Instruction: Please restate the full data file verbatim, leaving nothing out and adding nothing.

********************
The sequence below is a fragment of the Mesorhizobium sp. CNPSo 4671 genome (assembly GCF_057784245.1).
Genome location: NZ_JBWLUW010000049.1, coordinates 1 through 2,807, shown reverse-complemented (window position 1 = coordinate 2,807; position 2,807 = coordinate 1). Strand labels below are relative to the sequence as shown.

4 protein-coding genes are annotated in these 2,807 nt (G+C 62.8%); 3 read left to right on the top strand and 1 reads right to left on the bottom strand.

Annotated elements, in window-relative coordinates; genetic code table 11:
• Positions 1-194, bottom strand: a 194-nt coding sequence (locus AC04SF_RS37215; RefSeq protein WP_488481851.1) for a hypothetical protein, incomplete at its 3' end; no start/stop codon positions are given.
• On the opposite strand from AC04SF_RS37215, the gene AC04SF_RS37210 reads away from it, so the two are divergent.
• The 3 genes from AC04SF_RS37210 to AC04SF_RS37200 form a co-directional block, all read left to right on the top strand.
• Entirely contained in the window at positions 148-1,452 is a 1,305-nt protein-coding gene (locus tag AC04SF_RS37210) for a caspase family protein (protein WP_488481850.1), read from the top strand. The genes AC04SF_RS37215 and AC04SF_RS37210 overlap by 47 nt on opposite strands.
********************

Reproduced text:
The sequence below is a fragment of the Mesorhizobium sp. CNPSo 4671 genome (assembly GCF_057784245.1).
Genome location: NZ_JBWLUW010000049.1, coordinates 1 through 2,807, shown reverse-complemented (window position 1 = coordinate 2,807; position 2,807 = coordinate 1). Strand labels below are relative to the sequence as shown.

4 protein-coding genes are annotated in these 2,807 nt (G+C 62.8%); 3 read left to right on the top strand and 1 reads right to left on the bottom strand.

Annotated elements, in window-relative coordinates; genetic code table 11:
• Positions 1-194, bottom strand: a 194-nt coding sequence (locus AC04SF_RS37215; RefSeq protein WP_488481851.1) for a hypothetical protein, incomplete at its 3' end; no start/stop codon positions are given.
• On the opposite strand from AC04SF_RS37215, the gene AC04SF_RS37210 reads away from it, so the two are divergent.
• The 3 genes from AC04SF_RS37210 to AC04SF_RS37200 form a co-directional block, all read left to right on the top strand.
• Entirely contained in the window at positions 148-1,452 is a 1,305-nt protein-coding gene (locus tag AC04SF_RS37210) for a caspase family protein (protein WP_488481850.1), read from the top strand. The genes AC04SF_RS37215 and AC04SF_RS37210 overlap by 47 nt on opposite strands.